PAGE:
The idea

Miles: ‘I was on a work trip to Florida and a colleague of mine encouraged me to try a datil pepper sauce – which I had never heard of and which is a local legend in St Augustine. I didn’t like hot sauce very much at the time, but I tried it and fell in love with it. I brought some home and everybody loved it. We thought it would be fun to, firstly, try to make our own and, secondly, share this cool story with people. We thought: if we can make the product good enough, there could be a business here.’


Miles: ‘The market research we did was pretty instinctive, not based on a ton of data. We tried every datil pepper sauce we could find from the St Augustine area – it was important our product paid tribute to their style. Then we looked at what else was available on shelves and played around with the cost of goods, and where we’d need to fit in.’

PJ: ‘I had experience working in the restaurant industry and we’d often have a staff meal before service where we’d make simple hot sauces. So I had an understanding of how to make one.’


Miles: ‘It’s been self-funded. We basically pooled our resources and took it step by step, opportunity by opportunity because we didn’t know how much money it was going to take to get it off the ground. When we realised people liked it, we invested in a good designer, in good equipment. And we’ve been really resourceful – we’re lean and mean.’

The first batches

PJ: ‘We’d go to [additional co-founder] Josh’s house and make small batches – half a gallon of hot sauce. It started very simple, just a saucepan and a blender. The first batch was good, just not good enough. For six or seven months, every weekend we’d meet up and tweak the recipe from the previous week and try it again. We made hundreds of attempts until we were happy with it. The first batch was 168 bottles.’

Miles: ‘We were just so close to it so it had become less obvious to us what needed to change. We started filling little plastic squeeze bottles, bringing them to friends or family gatherings and gauged people’s reactions. We tried to put it in front of people who didn’t know that it was ours – raw, unsolicited feedback.’


PJ: ‘We searched online for commercial kitchens in LA – at first we rented shared kitchen spaces, four hours a week. We’d go in there, make the product, then move all the equipment back into our cars. We’re now in a big warehouse with private kitchen spaces, full of emerging brands. We’re able to share ideas or resources with the other tenants there.’ 

Miles: ‘A lot of folks in hot sauce will have it produced by a contractor or co-packer but we’re obsessed with quality and having extreme control and flexibility to change the recipe.’

Packaging and branding

PJ: ‘Most hot sauce comes in the same bottle – it was very important to us that we’re using something unique, something that stands out on the shelf. That’s created its own struggles.’

Miles: ‘We wanted to communicate “quality old-school craftsmanship” and “handmade” because we do make the sauce ourselves. So, very early on in the process we looked for designers who fit that style, sourced some quotes and landed on one that we absolutely loved. We spent months going back and forth on ideas and designs.’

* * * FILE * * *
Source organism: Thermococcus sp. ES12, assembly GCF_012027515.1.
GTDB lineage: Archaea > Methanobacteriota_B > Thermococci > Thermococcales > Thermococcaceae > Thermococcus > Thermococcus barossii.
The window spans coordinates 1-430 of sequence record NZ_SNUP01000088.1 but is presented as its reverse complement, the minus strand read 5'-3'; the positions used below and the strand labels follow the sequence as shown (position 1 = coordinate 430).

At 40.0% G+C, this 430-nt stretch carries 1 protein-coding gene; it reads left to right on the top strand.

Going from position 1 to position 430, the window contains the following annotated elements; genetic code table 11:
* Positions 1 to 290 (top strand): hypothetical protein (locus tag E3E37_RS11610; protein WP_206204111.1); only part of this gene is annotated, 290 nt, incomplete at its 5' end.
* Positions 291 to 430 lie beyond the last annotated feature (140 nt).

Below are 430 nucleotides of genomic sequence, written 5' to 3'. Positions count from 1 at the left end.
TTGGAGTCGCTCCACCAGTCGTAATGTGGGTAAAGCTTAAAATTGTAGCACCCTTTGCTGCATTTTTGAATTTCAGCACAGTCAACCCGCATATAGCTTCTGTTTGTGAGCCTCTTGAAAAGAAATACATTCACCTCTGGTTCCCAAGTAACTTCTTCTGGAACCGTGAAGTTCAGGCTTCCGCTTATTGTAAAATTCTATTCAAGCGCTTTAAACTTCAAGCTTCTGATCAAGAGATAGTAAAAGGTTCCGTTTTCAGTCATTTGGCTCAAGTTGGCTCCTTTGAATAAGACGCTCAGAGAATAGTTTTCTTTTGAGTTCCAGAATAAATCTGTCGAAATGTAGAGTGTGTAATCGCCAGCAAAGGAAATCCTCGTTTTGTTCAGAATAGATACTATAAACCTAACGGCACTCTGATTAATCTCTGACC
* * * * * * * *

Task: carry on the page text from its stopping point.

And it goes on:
Miles: ‘We had no idea how complex and intricate it would be – it’s hard to find information online on making hot sauce at scale.’

PJ: ‘Miles and I had to go and do a week-long course about food preservation. We had an inspector come and watch the entire process from start to finish. It was almost eight months of waiting and dealing with the state, filling out the necessary paperwork, going to the school and getting the inspection.’

Miles: ‘We quickly shifted from guys having fun in the kitchen. You have to be very diligent and serious when you’re producing food at scale, and understandably so. That was a big challenge, but it’s also fun because it forced us to elevate our game and master the craft.’


Miles: ‘We knew we needed to plan for the future and leave room for a healthy margin for distributors and retailers. We figured based on the high quality, rare ingredients and handmade craftsmanship, we were OK being slightly more expensive than the established hot sauce. We also wanted to make sure our pricing to restaurants was reasonable and competitive.’

Getting the word out

PJ: ‘We signed up for a local farmers’ market, got ourselves a tent and a couple of tables and put it out there. I think we basically sold out the first day – it was nerve-wracking to be standing there with complete strangers trying the sauce. But the cool thing was we didn’t really get any negative feedback.’

Miles: ‘We reached out to a few of our favorite local restaurants and asked the chefs or the owners to try it and provide feedback. Some of them loved it and started carrying it. That really helped us to create awareness, got people talking about the sauce and sharing it on social media. We also chose local speciality stores – places where people look for new fun things as opposed to the established grocery stores where you’re up against many options. That really helped us get some credibility.’

This article was first published in Courier issue 39, February/March 2021. To purchase the issue or become a subscriber, head to our webshop.

You might like these, too